What is a “bear market”? A guide for beginners

Ahh, the bear market. Is it a bad thing? Is it a market with barely anything happening? Or is it a market full of actual bears making trades on Wall Street? Well, all will be revealed…

When prices within the stock market fall drastically, this is called a bear market. A bear market isn't just limited to the world of stocks and shares – it's also used when talking about crypto and NFTs.

Many investors see their portfolio drop in value during a bear market, sometimes by over half. Of course, this isn't a good thing. For others looking to get started with investing though (or 'enter the market') a bear market can be a good time to get involved.

Naturally, a lot of people try to make money in a bear market by 'buying the dip' which involves trying to buy low and sell high once the market has recovered. Others may opt to continually buy each week or month to play it safe despite market changes; this is known as ‘dollar-cost averaging’.

Are we in a "bear market”?

The market has to drop around 20% for it to be classed as a bear market. In a really basic example, let’s say the Vanguard S&P 500’s share price is £60 and after two weeks it drops to £48. We’d class this as a bear market, as a 20% drop from £60 is £48.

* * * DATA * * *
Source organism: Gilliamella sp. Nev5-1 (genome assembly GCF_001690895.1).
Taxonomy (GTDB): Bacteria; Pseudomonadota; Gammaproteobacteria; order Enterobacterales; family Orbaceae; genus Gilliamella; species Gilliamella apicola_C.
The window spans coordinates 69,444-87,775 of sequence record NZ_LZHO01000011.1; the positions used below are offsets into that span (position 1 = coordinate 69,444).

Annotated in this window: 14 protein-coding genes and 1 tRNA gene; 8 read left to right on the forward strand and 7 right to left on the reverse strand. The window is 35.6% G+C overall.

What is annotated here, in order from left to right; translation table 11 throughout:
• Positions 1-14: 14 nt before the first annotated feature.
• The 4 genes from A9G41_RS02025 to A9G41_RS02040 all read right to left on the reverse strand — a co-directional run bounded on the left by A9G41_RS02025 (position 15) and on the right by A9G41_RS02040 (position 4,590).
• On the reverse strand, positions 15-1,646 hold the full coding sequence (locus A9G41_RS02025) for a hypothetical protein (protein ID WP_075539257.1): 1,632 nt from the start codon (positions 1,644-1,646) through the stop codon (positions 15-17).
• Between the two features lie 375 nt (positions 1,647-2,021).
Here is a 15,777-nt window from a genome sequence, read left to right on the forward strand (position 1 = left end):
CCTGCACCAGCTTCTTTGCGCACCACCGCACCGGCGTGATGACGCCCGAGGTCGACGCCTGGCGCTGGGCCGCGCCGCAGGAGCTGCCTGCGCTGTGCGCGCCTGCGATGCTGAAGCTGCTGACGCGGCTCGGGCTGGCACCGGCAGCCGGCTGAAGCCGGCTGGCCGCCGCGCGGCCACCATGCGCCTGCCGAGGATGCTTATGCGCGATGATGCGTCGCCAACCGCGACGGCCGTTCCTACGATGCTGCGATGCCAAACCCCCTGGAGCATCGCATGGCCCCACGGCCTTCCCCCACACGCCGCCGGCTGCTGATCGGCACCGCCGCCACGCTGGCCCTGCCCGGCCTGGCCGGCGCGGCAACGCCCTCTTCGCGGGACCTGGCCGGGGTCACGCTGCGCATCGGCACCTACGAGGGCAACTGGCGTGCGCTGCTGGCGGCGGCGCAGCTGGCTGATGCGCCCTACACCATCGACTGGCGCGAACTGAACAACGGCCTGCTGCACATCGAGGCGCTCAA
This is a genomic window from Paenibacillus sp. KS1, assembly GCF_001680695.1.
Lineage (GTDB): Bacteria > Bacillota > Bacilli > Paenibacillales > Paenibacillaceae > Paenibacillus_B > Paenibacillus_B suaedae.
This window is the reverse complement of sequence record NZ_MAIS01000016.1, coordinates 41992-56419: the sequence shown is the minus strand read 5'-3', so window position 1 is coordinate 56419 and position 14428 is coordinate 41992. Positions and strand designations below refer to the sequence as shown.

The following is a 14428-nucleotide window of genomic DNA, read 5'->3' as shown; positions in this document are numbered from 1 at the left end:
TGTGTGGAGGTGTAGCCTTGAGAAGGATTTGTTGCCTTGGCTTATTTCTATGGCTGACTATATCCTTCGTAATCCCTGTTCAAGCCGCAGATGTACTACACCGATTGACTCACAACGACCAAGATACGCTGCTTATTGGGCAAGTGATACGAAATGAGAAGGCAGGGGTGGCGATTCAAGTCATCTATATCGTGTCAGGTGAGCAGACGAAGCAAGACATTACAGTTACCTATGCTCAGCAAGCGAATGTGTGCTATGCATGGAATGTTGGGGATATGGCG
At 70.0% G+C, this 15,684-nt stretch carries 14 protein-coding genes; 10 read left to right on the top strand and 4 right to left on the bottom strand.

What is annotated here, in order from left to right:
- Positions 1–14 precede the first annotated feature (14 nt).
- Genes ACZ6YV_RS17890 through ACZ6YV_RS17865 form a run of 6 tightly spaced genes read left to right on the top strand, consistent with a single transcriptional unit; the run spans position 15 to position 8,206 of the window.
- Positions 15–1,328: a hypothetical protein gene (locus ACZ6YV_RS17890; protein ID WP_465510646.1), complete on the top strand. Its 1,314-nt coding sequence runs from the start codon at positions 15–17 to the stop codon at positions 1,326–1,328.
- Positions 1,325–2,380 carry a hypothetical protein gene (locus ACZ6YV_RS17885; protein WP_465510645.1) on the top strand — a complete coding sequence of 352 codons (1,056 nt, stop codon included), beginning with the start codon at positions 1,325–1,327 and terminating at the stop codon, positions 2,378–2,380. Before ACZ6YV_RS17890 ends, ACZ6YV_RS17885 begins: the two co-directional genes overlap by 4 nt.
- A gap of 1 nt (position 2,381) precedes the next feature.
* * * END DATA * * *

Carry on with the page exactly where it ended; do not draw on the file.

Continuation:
Usually, if major indexes like the S&P 500 or Dow Jones Industrial Average fall 20%, it indicates we are entering bear market territory as they reflect the market fairly accurately. Bear markets can last for a few months or for the long-term, where in some cases like 2008 when it lasted for one and a half years.

Why is it called a "bear market”?

A bear sleeping on a log

The first time I heard someone say bear market, I thought they meant a market that is bare and lacks anything worth getting excited about. I was wrong.

Those of you who are eagle eyed though will have noticed it is spelt 'bear'. When bears attack prey, they slash their paws from top to bottom, which is meant to resemble the direction of a falling market. I know what you’re thinking, I prefer my definition too…

If someone thinks a specific company isn’t going to perform well, then they can also say they are 'bearish' towards it without referring to the market as a whole. This can also apply to an individual crypto or NFT. For example:

“I’m bearish on Coinbase’s stock price this year, I don’t see it going up anytime soon.”

For a more optimistic read, check out what a bull market is.

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Meet the authors

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James Ashoo

Senior Content Writer

James has been investing for over five years. His aim is to explain the hard stuff, easily! When he's not chewing your ear off about stocks and crypto, he'll most likely be telling bad jokes.

Harjas Singh

Harjas Singh

Chief Product Officer & Co-Founder

With a wealth of experience in fintech, Harjas is the man in the know when it comes to all things product. Investing features, chatting capabilities and thriving communities – he oversees all development on the Shares app!

Harry Harrison

Harry Harrison

Finance Writer

Harry is an experienced business writer, with a love for all things tech. In his free time, he enjoys reading, playing sport and winning at chess. He also loves posting inside the Shares app!